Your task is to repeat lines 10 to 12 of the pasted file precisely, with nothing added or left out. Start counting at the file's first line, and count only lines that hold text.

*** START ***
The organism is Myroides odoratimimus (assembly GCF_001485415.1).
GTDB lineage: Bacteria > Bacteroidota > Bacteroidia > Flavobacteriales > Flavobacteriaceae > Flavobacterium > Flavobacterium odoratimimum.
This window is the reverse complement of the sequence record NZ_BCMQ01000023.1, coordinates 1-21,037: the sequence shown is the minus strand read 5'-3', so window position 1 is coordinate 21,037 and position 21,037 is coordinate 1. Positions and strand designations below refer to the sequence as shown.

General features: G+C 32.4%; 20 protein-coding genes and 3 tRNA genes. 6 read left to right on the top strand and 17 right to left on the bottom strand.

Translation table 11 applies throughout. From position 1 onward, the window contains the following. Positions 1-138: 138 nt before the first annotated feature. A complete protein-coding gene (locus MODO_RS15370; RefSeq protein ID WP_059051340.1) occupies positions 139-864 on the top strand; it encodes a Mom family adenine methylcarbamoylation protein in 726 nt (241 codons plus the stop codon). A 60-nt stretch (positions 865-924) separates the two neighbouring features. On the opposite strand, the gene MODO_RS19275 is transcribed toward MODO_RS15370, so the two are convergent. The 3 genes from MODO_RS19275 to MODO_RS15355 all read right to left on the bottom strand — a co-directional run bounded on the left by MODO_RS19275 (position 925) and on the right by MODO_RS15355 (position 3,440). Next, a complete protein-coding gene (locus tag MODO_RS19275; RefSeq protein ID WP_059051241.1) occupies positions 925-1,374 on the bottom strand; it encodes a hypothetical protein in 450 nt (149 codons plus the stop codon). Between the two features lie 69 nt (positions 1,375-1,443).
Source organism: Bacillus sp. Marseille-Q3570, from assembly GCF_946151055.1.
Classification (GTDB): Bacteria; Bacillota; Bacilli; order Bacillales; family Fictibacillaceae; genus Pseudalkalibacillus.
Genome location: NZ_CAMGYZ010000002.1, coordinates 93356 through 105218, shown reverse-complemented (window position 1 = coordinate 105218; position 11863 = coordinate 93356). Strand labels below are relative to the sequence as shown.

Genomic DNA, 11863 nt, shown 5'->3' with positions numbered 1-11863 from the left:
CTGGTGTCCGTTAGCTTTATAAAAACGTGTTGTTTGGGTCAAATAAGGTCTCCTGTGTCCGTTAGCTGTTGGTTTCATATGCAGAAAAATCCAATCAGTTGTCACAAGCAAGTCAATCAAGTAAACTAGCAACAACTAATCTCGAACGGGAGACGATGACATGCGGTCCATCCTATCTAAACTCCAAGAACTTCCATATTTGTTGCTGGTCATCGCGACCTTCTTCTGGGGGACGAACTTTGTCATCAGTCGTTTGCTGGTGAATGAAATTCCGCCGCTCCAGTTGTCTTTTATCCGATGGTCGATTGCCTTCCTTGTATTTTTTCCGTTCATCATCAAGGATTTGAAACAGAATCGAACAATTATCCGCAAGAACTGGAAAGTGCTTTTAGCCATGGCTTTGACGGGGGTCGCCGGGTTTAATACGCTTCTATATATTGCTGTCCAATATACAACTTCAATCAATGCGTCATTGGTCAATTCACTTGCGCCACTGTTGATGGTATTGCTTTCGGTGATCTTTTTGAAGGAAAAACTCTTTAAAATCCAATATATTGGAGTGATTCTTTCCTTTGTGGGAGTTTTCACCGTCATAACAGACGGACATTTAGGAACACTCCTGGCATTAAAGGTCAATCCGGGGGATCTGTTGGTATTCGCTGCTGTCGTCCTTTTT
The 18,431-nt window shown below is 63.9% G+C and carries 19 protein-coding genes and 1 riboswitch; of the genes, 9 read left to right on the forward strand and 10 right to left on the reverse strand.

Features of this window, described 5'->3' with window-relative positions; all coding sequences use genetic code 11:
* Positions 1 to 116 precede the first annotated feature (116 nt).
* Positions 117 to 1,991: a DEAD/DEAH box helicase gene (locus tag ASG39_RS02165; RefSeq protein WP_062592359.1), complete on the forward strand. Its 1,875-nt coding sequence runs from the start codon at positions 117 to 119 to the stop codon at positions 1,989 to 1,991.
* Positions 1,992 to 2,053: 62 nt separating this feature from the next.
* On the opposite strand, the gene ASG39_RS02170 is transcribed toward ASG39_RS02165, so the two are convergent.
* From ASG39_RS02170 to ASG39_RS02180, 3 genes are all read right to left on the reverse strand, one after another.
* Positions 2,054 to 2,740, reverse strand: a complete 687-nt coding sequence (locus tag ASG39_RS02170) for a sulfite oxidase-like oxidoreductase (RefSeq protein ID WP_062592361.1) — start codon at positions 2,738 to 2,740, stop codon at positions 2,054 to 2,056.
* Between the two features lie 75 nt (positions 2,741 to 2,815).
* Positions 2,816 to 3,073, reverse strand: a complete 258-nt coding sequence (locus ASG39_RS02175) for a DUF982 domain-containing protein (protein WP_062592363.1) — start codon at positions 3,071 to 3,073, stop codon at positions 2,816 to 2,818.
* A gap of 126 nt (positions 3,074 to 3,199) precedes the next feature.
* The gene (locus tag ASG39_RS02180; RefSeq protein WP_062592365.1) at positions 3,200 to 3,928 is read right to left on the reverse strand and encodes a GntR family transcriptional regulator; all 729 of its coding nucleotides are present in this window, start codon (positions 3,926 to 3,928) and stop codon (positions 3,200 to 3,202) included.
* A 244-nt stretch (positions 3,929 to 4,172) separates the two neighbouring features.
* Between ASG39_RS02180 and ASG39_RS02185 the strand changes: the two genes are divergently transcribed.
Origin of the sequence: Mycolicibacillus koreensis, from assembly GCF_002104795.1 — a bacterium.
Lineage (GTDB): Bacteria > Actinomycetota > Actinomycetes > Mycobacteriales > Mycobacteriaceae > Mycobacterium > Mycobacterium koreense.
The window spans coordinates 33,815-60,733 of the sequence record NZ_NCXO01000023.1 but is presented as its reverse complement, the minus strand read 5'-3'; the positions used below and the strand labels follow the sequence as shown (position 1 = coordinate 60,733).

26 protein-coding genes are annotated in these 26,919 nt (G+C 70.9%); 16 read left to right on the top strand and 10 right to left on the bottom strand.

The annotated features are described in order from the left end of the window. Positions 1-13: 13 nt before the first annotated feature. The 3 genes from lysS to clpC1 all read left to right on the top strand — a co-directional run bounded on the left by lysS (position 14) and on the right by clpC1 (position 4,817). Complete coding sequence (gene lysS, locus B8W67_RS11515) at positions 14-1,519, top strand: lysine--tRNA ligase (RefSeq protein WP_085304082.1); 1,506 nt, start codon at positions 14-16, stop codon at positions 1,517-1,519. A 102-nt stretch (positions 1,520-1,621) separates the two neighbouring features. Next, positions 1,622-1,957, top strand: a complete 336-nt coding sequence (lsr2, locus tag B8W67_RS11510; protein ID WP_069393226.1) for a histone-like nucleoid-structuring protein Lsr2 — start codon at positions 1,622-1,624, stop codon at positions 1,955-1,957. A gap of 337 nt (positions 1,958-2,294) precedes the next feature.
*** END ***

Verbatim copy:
CTGGTGTCCGTTAGCTTTATAAAAACGTGTTGTTTGGGTCAAATAAGGTCTCCTGTGTCCGTTAGCTGTTGGTTTCATATGCAGAAAAATCCAATCAGTTGTCACAAGCAAGTCAATCAAGTAAACTAGCAACAACTAATCTCGAACGGGAGACGATGACATGCGGTCCATCCTATCTAAACTCCAAGAACTTCCATATTTGTTGCTGGTCATCGCGACCTTCTTCTGGGGGACGAACTTTGTCATCAGTCGTTTGCTGGTGAATGAAATTCCGCCGCTCCAGTTGTCTTTTATCCGATGGTCGATTGCCTTCCTTGTATTTTTTCCGTTCATCATCAAGGATTTGAAACAGAATCGAACAATTATCCGCAAGAACTGGAAAGTGCTTTTAGCCATGGCTTTGACGGGGGTCGCCGGGTTTAATACGCTTCTATATATTGCTGTCCAATATACAACTTCAATCAATGCGTCATTGGTCAATTCACTTGCGCCACTGTTGATGGTATTGCTTTCGGTGATCTTTTTGAAGGAAAAACTCTTTAAAATCCAATATATTGGAGTGATTCTTTCCTTTGTGGGAGTTTTCACCGTCATAACAGACGGACATTTAGGAACACTCCTGGCATTAAAGGTCAATCCGGGGGATCTGTTGGTATTCGCTGCTGTCGTCCTTTTT
The 18,431-nt window shown below is 63.9% G+C and carries 19 protein-coding genes and 1 riboswitch; of the genes, 9 read left to right on the forward strand and 10 right to left on the reverse strand.

Features of this window, described 5'->3' with window-relative positions; all coding sequences use genetic code 11: